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The Cauhy-Crofton formula relates the length of a curve to an integral over lines: $$ \text{length} (\gamma) = \frac14\iint n_\gamma(\varphi, p)\; d\varphi\; dp, $$ where $\gamma$ is a curve and $n_\gamma(\varphi, p)$ is the number of times the line defined by the angle $\varphi$ and the distance to the origin $p$ intersects the curve.

This formula has had a major impact on image analysis in the last decade. It gives a method to discretize functionals used in e.g. image segmentation and solve them with graph methods.

My question is: is there a similar formula, but for curvature instead? I.e. $$ \int_\gamma |\kappa(x)|^p dx = ? $$ Now using lines would not be enough, bur perhaps circles?

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I doubt it. Let's first dissect your Cauchy-Crofton formula. Up to minor technical assumptions, what we have is that $$\mbox{length}(\gamma) = \int_{\mathbb{R}^2} \delta_\gamma(x) d^2x$$ where $\delta_\gamma(x)d^2x$ represents the measure concentrated on $\gamma$. Locally you can think of its as the pull back of the Dirac delta via the charaterization function of $\gamma$ as a submanifold.

Next we do a change of coordinates. Observe that (not being too precise here) $\mathbb{R}^2 = TS^1 \times \mathbb{R} / S^1$ (basically you can rotate a standard coordinate system; in other words, the set of all lines on the plane can be identified with $TS^1$, and we take its Cartesian product with $\mathbb{R}$ to measure along each of the lines). So let $\pi$ be the canonical projection map from $TS^1\times \mathbb{R}$ to $\mathbb{R}^2$. Then your integral can be re-written as $$ \mbox{length}(\gamma) = \frac{1}{|S^1|}\int_{TS^1\times \mathbb{R}} \pi^*\delta_\gamma(y) dy$$ where $\pi^*\delta_\gamma(y) dy$ is the pull back measure. Now you integrate out the fibers $\mathbb{R}$ first and by simple geometry you see that $$ \int_{TS^1\times\mathbb{R}}\pi^*\delta_\gamma(y) dy = \int_{TS^1} n(s) ds $$ where $n(s)$ is the number of times the line indexed by the coordinate $s$ intersects $\gamma$. So up to some normalization constants we recover the Cauchy-Crofton formula.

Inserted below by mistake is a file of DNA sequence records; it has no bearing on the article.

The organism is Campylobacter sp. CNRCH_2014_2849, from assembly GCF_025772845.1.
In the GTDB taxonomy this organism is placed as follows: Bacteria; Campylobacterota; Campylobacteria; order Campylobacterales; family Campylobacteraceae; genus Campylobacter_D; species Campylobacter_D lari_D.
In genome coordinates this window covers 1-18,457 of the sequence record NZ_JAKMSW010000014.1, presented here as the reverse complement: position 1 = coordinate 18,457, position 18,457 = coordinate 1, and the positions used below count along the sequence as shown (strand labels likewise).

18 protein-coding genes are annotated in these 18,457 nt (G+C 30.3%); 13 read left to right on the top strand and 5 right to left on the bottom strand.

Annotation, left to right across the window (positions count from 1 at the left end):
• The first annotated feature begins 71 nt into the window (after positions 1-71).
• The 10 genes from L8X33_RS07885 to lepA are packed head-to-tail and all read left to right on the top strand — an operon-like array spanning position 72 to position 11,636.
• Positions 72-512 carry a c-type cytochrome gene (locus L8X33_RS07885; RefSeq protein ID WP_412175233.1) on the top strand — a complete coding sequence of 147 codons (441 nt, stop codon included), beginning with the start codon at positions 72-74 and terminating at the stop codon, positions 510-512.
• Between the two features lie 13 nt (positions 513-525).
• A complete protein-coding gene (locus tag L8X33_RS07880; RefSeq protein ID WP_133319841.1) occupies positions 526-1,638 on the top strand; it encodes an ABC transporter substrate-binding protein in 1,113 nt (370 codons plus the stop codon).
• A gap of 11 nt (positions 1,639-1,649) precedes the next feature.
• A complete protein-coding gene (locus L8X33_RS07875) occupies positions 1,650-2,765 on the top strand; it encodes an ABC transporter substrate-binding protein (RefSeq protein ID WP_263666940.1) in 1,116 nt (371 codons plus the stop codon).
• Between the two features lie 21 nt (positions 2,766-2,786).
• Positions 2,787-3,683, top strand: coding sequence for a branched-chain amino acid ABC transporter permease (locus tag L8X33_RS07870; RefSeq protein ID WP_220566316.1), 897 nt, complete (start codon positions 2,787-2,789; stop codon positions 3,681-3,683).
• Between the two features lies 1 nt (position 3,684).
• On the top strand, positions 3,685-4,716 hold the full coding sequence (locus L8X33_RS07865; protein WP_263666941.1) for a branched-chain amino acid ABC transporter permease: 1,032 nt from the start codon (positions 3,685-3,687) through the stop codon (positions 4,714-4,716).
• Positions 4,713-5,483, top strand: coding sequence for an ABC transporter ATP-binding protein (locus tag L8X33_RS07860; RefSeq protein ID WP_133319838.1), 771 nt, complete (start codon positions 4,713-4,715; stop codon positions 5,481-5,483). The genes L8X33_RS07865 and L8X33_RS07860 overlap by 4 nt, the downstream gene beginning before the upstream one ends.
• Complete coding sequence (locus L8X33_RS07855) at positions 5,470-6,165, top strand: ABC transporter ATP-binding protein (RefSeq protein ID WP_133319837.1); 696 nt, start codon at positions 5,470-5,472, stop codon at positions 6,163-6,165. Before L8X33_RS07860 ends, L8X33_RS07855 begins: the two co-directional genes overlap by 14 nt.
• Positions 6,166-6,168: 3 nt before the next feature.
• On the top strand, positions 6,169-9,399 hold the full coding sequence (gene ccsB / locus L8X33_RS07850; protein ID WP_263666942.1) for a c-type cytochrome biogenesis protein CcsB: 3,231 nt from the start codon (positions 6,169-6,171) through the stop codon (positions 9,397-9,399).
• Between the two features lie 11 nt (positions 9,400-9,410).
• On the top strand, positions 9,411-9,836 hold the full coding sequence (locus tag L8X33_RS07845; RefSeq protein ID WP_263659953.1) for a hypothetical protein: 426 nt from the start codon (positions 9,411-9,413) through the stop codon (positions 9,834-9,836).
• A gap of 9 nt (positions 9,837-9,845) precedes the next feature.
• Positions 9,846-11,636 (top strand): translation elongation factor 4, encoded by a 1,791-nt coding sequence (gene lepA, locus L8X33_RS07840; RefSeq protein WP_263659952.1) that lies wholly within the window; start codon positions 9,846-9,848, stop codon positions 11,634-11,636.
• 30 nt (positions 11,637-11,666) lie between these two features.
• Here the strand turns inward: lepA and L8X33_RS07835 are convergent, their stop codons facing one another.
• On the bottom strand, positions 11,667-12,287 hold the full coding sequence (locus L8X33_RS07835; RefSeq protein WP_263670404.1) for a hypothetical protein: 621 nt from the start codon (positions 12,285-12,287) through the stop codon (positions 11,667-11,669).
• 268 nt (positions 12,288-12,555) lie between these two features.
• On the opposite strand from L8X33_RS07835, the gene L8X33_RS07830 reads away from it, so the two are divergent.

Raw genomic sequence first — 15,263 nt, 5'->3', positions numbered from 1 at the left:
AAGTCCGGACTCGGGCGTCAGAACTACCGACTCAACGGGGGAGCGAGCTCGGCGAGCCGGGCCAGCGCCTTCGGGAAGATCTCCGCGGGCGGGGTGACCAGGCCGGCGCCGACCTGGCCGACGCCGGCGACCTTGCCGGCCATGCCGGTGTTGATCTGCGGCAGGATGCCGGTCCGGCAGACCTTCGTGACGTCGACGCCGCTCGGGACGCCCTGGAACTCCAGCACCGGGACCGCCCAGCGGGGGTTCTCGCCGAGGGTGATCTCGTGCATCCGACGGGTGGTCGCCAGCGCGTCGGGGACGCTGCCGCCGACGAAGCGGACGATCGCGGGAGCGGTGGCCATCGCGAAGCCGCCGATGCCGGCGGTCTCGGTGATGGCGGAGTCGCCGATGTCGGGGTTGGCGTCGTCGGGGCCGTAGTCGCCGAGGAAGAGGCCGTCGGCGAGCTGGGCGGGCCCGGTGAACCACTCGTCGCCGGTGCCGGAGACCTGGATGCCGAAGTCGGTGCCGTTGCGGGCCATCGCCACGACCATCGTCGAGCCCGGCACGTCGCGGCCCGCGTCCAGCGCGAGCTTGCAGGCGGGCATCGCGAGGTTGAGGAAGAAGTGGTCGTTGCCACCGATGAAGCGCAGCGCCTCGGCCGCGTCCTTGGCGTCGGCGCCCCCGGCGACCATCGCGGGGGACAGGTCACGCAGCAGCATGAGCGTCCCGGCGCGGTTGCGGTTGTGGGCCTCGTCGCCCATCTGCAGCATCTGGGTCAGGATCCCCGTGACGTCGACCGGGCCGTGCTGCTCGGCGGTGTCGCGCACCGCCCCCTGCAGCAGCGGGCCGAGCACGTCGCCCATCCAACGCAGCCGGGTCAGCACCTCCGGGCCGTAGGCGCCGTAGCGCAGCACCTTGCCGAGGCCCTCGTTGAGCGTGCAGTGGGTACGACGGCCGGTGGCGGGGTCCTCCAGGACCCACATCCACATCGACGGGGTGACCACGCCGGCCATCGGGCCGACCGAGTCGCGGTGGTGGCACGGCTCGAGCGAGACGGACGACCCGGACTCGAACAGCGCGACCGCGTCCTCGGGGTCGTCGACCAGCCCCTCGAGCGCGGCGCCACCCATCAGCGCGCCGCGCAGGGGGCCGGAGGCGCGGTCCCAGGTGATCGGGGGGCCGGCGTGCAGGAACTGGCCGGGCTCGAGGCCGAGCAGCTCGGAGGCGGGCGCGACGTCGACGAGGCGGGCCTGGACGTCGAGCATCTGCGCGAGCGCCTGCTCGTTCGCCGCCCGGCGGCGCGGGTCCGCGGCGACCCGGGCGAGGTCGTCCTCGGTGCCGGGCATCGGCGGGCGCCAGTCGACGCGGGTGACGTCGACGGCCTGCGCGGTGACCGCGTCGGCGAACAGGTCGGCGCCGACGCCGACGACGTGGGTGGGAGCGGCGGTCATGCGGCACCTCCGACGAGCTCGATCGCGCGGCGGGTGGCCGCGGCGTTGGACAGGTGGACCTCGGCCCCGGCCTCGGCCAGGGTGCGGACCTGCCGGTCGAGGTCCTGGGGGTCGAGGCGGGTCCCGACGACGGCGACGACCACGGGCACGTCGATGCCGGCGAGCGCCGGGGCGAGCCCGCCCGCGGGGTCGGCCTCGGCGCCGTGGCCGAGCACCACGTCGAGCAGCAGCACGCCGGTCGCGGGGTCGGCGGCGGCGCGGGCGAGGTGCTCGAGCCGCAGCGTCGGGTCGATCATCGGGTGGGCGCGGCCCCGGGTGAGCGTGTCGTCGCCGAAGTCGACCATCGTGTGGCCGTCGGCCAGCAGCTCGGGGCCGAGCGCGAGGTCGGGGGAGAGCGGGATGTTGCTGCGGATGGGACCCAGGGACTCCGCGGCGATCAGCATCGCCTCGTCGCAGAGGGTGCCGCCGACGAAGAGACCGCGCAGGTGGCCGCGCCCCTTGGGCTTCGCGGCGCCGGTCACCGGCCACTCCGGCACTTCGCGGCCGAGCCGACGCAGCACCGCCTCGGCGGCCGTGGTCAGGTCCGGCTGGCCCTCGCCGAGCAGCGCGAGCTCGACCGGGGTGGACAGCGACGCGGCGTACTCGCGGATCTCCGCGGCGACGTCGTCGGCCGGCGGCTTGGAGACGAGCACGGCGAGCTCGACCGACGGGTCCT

Now, if you want to get an integral of the curvature $k$ along the curve, you can write it as $$ \mbox{curvature integral} = \int_{\mathbb{R}^2} |k(x)|^p \delta_\gamma(x) d^2x$$ the procedure of lifting to the space of lines is no problem, so you can again get an integral over $TS^1\times \mathbb{R}$. The problem is that I can't see any obvious way of integrating out the additional factor of $\mathbb{R}$. In the Cauchy-Crofton case, each time the line hits your curve it picks up a unit bundle of mass. In the curvature case, you pick up some number which depends on the curvature at the point of intersection.

Using circles won't help either. You can consider a foliation (or almost a foliation) of $\mathbb{R}^2$ by some family of curves, each of which can be identified with some curve $m$. Then you can do the same thing as above: let $M$ be the parameter space of this foliation (the foliation can be moved under rigid motion transformations to get a new foliation) then $\mathbb{R}^2$ can be identified as $M\times m / G$ by $G$ being some subgroup of the Euclidean symmetries. So formally your integral can be re-written as $$ \frac{1}{|G|}\int_{M\times m} \mbox{something} dy $$ but to simplify down to just an integral over the parameter space $M$, you need to integrate out along the fibre $m$, and to get a simple expression at the end you almost certainly need that the family of curves $m$ in your foliation must be very special. Unless $m$ is adapted to $\gamma$ such that the integral along $m$ of $|k|^p\delta_\gamma$ can be easily evaluated, you have no hope of arriving at a simple integral expression.

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